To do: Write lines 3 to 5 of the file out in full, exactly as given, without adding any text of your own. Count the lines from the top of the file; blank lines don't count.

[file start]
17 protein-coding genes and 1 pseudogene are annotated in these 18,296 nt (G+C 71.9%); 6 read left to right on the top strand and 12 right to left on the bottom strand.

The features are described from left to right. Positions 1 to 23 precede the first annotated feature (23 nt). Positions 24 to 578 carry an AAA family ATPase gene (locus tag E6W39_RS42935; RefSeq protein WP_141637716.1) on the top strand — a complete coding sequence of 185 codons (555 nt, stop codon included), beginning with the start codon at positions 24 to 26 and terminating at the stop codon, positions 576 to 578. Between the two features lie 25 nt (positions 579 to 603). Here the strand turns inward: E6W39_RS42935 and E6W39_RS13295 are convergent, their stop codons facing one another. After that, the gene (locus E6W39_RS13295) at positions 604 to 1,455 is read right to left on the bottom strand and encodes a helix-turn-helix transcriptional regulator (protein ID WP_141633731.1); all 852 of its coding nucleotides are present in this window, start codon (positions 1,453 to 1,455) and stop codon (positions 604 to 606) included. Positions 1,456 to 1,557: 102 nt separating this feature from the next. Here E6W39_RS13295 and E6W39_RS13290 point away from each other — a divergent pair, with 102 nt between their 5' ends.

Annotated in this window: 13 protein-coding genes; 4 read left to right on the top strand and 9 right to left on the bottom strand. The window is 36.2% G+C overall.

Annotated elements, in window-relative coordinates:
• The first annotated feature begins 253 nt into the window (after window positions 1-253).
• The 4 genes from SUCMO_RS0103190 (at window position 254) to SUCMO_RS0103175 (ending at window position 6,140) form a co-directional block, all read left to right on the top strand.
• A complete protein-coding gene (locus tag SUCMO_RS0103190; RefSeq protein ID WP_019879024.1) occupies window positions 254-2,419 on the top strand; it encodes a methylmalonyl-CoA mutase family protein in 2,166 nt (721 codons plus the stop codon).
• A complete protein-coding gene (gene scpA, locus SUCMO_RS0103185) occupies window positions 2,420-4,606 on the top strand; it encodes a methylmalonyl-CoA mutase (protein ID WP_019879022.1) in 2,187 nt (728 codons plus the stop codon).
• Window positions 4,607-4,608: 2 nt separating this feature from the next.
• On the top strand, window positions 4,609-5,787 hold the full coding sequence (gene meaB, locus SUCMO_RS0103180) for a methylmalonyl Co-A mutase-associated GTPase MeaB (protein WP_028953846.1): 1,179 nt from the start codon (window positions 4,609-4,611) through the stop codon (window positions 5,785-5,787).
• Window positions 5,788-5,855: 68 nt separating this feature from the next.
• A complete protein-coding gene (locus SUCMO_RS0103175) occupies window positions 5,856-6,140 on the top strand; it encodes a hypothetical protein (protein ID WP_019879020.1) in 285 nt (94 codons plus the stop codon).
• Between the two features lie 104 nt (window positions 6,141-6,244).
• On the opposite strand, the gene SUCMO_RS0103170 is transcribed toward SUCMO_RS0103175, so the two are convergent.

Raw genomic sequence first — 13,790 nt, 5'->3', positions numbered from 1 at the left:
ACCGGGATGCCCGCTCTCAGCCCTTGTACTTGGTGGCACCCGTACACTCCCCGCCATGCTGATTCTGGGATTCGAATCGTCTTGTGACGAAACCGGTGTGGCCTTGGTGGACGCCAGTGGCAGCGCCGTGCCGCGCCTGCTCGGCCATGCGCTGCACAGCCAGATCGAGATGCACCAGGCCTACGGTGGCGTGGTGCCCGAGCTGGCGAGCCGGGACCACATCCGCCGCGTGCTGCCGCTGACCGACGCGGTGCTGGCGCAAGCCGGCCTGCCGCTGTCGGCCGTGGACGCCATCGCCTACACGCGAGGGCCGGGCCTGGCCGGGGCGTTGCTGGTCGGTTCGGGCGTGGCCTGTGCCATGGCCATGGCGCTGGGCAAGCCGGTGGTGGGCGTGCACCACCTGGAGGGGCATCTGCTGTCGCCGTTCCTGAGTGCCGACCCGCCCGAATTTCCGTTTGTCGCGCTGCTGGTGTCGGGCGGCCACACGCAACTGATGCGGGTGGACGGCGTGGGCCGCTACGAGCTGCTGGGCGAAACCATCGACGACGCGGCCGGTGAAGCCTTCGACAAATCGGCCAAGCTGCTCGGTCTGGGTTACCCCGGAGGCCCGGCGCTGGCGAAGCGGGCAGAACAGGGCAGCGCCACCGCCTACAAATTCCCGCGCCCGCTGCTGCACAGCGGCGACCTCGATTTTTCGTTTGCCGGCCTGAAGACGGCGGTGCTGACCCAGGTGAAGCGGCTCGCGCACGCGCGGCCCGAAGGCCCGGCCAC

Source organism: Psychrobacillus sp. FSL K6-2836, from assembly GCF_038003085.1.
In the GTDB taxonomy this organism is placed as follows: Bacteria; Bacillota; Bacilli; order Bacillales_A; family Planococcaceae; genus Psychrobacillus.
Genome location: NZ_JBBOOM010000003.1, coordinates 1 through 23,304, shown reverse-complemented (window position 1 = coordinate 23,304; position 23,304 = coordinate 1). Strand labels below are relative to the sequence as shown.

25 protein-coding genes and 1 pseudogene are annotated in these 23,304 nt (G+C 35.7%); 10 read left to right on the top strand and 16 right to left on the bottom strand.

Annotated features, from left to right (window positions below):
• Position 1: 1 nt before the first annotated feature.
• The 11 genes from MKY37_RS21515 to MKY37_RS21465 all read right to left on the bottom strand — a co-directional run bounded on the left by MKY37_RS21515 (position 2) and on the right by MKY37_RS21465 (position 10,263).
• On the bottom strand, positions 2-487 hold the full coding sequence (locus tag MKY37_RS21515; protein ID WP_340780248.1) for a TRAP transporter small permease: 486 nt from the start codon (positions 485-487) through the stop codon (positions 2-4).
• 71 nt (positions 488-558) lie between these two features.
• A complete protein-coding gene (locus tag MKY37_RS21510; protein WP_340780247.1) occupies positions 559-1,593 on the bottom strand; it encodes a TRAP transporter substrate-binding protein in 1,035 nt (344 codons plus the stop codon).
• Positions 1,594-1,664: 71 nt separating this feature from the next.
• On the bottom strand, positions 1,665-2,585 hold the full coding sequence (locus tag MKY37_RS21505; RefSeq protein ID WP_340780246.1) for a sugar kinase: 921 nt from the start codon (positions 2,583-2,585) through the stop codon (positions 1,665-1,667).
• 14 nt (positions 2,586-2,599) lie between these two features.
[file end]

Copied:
Annotated in this window: 13 protein-coding genes; 4 read left to right on the top strand and 9 right to left on the bottom strand. The window is 36.2% G+C overall.

Annotated elements, in window-relative coordinates:
• The first annotated feature begins 253 nt into the window (after window positions 1-253).